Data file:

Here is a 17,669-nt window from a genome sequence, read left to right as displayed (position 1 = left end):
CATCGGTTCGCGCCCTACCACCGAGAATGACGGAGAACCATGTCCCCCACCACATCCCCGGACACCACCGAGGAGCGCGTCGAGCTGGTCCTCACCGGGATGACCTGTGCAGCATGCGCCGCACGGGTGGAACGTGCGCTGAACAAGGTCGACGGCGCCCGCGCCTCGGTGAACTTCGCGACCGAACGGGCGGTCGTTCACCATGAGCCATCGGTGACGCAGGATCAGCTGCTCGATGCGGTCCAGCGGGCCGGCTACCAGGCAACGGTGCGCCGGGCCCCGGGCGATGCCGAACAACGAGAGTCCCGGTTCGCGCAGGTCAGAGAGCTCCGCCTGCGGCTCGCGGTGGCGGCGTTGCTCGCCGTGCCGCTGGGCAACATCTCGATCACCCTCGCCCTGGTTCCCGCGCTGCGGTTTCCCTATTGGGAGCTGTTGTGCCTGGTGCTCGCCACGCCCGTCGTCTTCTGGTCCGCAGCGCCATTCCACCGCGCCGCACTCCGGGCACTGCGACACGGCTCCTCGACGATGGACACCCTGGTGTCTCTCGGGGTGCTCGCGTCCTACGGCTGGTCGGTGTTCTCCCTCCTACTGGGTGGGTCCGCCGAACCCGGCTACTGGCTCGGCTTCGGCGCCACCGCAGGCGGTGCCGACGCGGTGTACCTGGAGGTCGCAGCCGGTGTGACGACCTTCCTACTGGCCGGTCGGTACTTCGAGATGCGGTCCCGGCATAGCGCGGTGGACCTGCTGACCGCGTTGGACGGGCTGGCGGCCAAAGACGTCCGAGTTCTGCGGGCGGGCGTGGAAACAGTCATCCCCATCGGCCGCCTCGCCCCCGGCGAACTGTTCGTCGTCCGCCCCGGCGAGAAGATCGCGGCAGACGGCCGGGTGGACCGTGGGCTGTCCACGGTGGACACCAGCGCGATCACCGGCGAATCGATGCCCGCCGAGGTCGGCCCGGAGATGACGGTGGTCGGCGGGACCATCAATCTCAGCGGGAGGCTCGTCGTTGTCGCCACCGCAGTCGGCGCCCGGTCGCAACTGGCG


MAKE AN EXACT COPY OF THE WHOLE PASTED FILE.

Here is a 17,669-nt window from a genome sequence, read left to right as displayed (position 1 = left end):
CATCGGTTCGCGCCCTACCACCGAGAATGACGGAGAACCATGTCCCCCACCACATCCCCGGACACCACCGAGGAGCGCGTCGAGCTGGTCCTCACCGGGATGACCTGTGCAGCATGCGCCGCACGGGTGGAACGTGCGCTGAACAAGGTCGACGGCGCCCGCGCCTCGGTGAACTTCGCGACCGAACGGGCGGTCGTTCACCATGAGCCATCGGTGACGCAGGATCAGCTGCTCGATGCGGTCCAGCGGGCCGGCTACCAGGCAACGGTGCGCCGGGCCCCGGGCGATGCCGAACAACGAGAGTCCCGGTTCGCGCAGGTCAGAGAGCTCCGCCTGCGGCTCGCGGTGGCGGCGTTGCTCGCCGTGCCGCTGGGCAACATCTCGATCACCCTCGCCCTGGTTCCCGCGCTGCGGTTTCCCTATTGGGAGCTGTTGTGCCTGGTGCTCGCCACGCCCGTCGTCTTCTGGTCCGCAGCGCCATTCCACCGCGCCGCACTCCGGGCACTGCGACACGGCTCCTCGACGATGGACACCCTGGTGTCTCTCGGGGTGCTCGCGTCCTACGGCTGGTCGGTGTTCTCCCTCCTACTGGGTGGGTCCGCCGAACCCGGCTACTGGCTCGGCTTCGGCGCCACCGCAGGCGGTGCCGACGCGGTGTACCTGGAGGTCGCAGCCGGTGTGACGACCTTCCTACTGGCCGGTCGGTACTTCGAGATGCGGTCCCGGCATAGCGCGGTGGACCTGCTGACCGCGTTGGACGGGCTGGCGGCCAAAGACGTCCGAGTTCTGCGGGCGGGCGTGGAAACAGTCATCCCCATCGGCCGCCTCGCCCCCGGCGAACTGTTCGTCGTCCGCCCCGGCGAGAAGATCGCGGCAGACGGCCGGGTGGACCGTGGGCTGTCCACGGTGGACACCAGCGCGATCACCGGCGAATCGATGCCCGCCGAGGTCGGCCCGGAGATGACGGTGGTCGGCGGGACCATCAATCTCAGCGGGAGGCTCGTCGTTGTCGCCACCGCAGTCGGCGCCCGGTCGCAACTGGCG